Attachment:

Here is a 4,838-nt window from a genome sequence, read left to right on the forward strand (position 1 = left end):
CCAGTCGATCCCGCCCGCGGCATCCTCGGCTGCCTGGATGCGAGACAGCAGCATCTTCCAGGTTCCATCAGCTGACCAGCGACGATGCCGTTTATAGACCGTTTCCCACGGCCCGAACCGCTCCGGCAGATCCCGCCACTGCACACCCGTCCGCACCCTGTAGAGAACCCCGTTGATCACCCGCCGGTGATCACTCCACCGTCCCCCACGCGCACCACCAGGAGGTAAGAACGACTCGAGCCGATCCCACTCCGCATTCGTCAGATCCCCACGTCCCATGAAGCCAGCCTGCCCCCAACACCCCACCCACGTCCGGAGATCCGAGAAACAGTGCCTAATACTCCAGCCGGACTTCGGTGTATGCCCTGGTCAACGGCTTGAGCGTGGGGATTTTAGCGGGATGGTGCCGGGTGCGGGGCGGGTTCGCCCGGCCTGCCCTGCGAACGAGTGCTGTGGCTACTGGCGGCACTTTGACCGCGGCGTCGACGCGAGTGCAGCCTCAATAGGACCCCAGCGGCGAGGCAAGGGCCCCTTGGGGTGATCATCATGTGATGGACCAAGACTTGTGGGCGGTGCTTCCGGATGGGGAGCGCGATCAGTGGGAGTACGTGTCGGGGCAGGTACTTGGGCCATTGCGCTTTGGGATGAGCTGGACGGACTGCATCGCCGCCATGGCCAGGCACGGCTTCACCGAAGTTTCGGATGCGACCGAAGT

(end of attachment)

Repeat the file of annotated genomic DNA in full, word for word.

Here is a 4,838-nt window from a genome sequence, read left to right on the forward strand (position 1 = left end):
CCAGTCGATCCCGCCCGCGGCATCCTCGGCTGCCTGGATGCGAGACAGCAGCATCTTCCAGGTTCCATCAGCTGACCAGCGACGATGCCGTTTATAGACCGTTTCCCACGGCCCGAACCGCTCCGGCAGATCCCGCCACTGCACACCCGTCCGCACCCTGTAGAGAACCCCGTTGATCACCCGCCGGTGATCACTCCACCGTCCCCCACGCGCACCACCAGGAGGTAAGAACGACTCGAGCCGATCCCACTCCGCATTCGTCAGATCCCCACGTCCCATGAAGCCAGCCTGCCCCCAACACCCCACCCACGTCCGGAGATCCGAGAAACAGTGCCTAATACTCCAGCCGGACTTCGGTGTATGCCCTGGTCAACGGCTTGAGCGTGGGGATTTTAGCGGGATGGTGCCGGGTGCGGGGCGGGTTCGCCCGGCCTGCCCTGCGAACGAGTGCTGTGGCTACTGGCGGCACTTTGACCGCGGCGTCGACGCGAGTGCAGCCTCAATAGGACCCCAGCGGCGAGGCAAGGGCCCCTTGGGGTGATCATCATGTGATGGACCAAGACTTGTGGGCGGTGCTTCCGGATGGGGAGCGCGATCAGTGGGAGTACGTGTCGGGGCAGGTACTTGGGCCATTGCGCTTTGGGATGAGCTGGACGGACTGCATCGCCGCCATGGCCAGGCACGGCTTCACCGAAGTTTCGGATGCGACCGAAGT